With point C being at the top of a large vertical building, a Solidier or Demoman has a lot of chances to rocket/sticky jump to attack or defend. Besides being a practical way to ascend the ramps quickly, it is also a great way to impress your friends.

Snipers will be right at home if they take the passage from A to attack the defenders on Point C. Conversely, a Pyro can make themselves usefull by periodically flushing out that area of the map of enemies.

All-in-all, Point C provides a lovely finish to a well-designed map. When you look at it, you begin to understand why Team Fortress 2 took nine years to make.

Suggested Improvements:
BLU has a small lead in the statistics, so measures to help RED win should be minor, not dramatic. The geometry is great, so my suggestion would be to have RED's respawns happen a little more frequently after Point C becomes available for capture.

Tuesday, April 21, 2009

If You Haven't Yet, It's Time To Optimize your Controller

One of the earliest problems I had while playing Team Fortress 2 was that I felt limited by the control scheme that Valve had set for me to play with. After much tweaking, these are the controls I have settled on.

The reason I like this way of playing so much is that you never have to take your thumbs off of the movement/aiming sticks while performing actions that require precise movement/aiming.

For example, you don't need to make aiming adjustments while reloading, switching weapons, or taunting. At the same time, it is easy to dodge and attack simultaneously without any trouble.

Setting the controls this way also makes crouch-jumping incredibly easy and Rocket/Sticky Jumping possible. To further increase the simplicity, I would suggest switching the crouch from Toggle to Hold.

Finally, the most critical thing you can do to your controls to improve your game is to adjust your sensitivity so that it is as high as possible. It may seem challenging at first, but in the end, it allows you to defend yourself much more quickly, and to attack both accurately and with a better response time.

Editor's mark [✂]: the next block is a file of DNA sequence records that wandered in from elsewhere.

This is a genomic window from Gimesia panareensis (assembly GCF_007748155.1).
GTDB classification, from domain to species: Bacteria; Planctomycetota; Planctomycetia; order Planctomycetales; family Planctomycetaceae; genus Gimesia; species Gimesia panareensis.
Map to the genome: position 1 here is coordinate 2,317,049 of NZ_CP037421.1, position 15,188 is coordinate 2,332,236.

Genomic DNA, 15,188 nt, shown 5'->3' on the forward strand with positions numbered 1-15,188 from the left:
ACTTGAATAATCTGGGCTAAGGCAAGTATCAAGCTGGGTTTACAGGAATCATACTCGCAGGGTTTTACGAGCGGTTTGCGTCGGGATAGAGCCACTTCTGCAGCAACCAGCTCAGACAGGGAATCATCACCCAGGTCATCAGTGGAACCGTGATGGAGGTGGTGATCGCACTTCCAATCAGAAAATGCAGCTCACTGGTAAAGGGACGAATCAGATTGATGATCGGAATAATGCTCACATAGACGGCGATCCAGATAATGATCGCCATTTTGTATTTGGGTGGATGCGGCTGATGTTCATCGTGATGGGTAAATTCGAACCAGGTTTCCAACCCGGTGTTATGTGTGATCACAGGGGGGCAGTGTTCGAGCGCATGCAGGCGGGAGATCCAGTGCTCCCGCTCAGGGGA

And for those of you who really want to take it to the next level in any FPS title, I would highly recommend you invest $10 in these Kontrol Freeks. They may look bizarre, but they make sense scientifically. The greater leverage supplied by the extensions allows for minuscule aiming adjustments that are otherwise impossible.

I can testify that they have improved my skill significantly, and they are quite sturdy, so don't worry about them getting broken. Good gaming!

Sunday, April 19, 2009


I bought my Xbox 360 almost 18 months ago, but the year prior to that was quite a struggle.

A lot of issues come up when you consider the affordability of an Xbox 360. I chose to budget myself, yet I didn't want to lose anything by spending less. And so the research began in January 2007. I had price checked, literally, hundreds of sites by the time I began to narrow my focus to just a few. I had to factor in so many things, such as Shipping&Handling charges as well as seasonal bargains that would no longer exist by the time I had gathered enough spending ability.

My list of essentials began to shrink with time, with my overlying goal soon entailing the gather of as many resources as possible with an expense of less than $800. I might remind you, at this point, that the average price of an Xbox 360 at that time was about $400, so it wasn't as easy as it would be nowadays.

I needed to have two controllers (costing about $100 together), a Play-n-Charge Kit ($25 that I didn't want to spend on batteries later), and my own television set (a $100 hard-to-find beauty that I suggest you take a look at).

Do the math, and you'll realize that I was left approximately $175. With that much I couldn't even afford to have three new games. The level of frustration was so high now that I almost decided to buy a good camera instead.
But I collected myself and brought forth a new level of dedication to the cause. It wasn't so bad, I thought, and I wasn't to give up on an idea I'd been working on for 8 months. So began the research into which games I wanted.

I quickly decided that I would try to get one good game for each of the major genres: FPS, RTS, RPG, Action/Adventure, Racing, Sports, and Music. The only obvious choice to me was to purchase Halo 3. Yes, marketing and advertising does work when the hype train starts to roll.

Other games were more difficult to find. Racing went to Burnout Revenge. Action/Adventure went to Marvel: Ultimate Alliance (included in the package I bought.) On and on the list went, but I wanted more.

That is when, by strange chance, I discovered a preview for Portal. I fell in love instantly. The innovateness of Portal is subtle but undeniable. After Portal, I read a review for The Orange Box. Suddenly, Halo 3 was out the window forever and The Orange Box reigned supreme.